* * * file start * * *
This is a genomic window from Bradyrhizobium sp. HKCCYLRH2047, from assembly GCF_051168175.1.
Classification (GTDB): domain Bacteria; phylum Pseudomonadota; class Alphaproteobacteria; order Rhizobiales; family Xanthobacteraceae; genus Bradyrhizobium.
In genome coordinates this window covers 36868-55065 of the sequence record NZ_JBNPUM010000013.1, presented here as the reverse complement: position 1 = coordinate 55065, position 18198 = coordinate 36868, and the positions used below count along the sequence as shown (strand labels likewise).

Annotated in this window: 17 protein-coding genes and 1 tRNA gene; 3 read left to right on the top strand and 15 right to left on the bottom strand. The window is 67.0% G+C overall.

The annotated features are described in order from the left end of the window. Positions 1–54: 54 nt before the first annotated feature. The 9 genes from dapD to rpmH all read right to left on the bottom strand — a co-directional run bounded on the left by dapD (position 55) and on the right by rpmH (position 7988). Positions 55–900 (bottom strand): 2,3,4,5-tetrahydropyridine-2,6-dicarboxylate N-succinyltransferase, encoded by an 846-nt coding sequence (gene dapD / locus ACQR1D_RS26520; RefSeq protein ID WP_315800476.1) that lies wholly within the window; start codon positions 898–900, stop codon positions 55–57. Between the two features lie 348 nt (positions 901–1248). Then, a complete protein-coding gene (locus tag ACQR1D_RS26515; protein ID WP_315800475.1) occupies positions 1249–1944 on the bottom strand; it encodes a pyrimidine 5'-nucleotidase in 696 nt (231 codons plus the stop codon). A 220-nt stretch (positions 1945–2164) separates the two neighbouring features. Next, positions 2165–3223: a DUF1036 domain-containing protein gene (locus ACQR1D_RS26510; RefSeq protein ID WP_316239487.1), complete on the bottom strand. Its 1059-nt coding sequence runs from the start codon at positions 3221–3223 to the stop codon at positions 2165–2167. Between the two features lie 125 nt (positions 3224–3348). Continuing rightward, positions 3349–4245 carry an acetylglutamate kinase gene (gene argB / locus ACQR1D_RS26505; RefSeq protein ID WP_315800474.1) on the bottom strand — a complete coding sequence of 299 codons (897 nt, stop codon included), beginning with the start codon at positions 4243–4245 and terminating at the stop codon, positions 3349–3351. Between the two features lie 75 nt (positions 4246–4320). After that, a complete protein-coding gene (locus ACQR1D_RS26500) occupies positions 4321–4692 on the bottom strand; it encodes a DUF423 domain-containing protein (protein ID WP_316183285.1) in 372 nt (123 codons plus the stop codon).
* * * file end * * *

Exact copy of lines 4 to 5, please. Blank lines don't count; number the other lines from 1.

Annotated in this window: 17 protein-coding genes and 1 tRNA gene; 3 read left to right on the top strand and 15 right to left on the bottom strand. The window is 67.0% G+C overall.

The annotated features are described in order from the left end of the window. Positions 1–54: 54 nt before the first annotated feature. The 9 genes from dapD to rpmH all read right to left on the bottom strand — a co-directional run bounded on the left by dapD (position 55) and on the right by rpmH (position 7988). Positions 55–900 (bottom strand): 2,3,4,5-tetrahydropyridine-2,6-dicarboxylate N-succinyltransferase, encoded by an 846-nt coding sequence (gene dapD / locus ACQR1D_RS26520; RefSeq protein ID WP_315800476.1) that lies wholly within the window; start codon positions 898–900, stop codon positions 55–57. Between the two features lie 348 nt (positions 901–1248). Then, a complete protein-coding gene (locus tag ACQR1D_RS26515; protein ID WP_315800475.1) occupies positions 1249–1944 on the bottom strand; it encodes a pyrimidine 5'-nucleotidase in 696 nt (231 codons plus the stop codon). A 220-nt stretch (positions 1945–2164) separates the two neighbouring features. Next, positions 2165–3223: a DUF1036 domain-containing protein gene (locus ACQR1D_RS26510; RefSeq protein ID WP_316239487.1), complete on the bottom strand. Its 1059-nt coding sequence runs from the start codon at positions 3221–3223 to the stop codon at positions 2165–2167. Between the two features lie 125 nt (positions 3224–3348). Continuing rightward, positions 3349–4245 carry an acetylglutamate kinase gene (gene argB / locus ACQR1D_RS26505; RefSeq protein ID WP_315800474.1) on the bottom strand — a complete coding sequence of 299 codons (897 nt, stop codon included), beginning with the start codon at positions 4243–4245 and terminating at the stop codon, positions 3349–3351. Between the two features lie 75 nt (positions 4246–4320). After that, a complete protein-coding gene (locus ACQR1D_RS26500) occupies positions 4321–4692 on the bottom strand; it encodes a DUF423 domain-containing protein (protein ID WP_316183285.1) in 372 nt (123 codons plus the stop codon).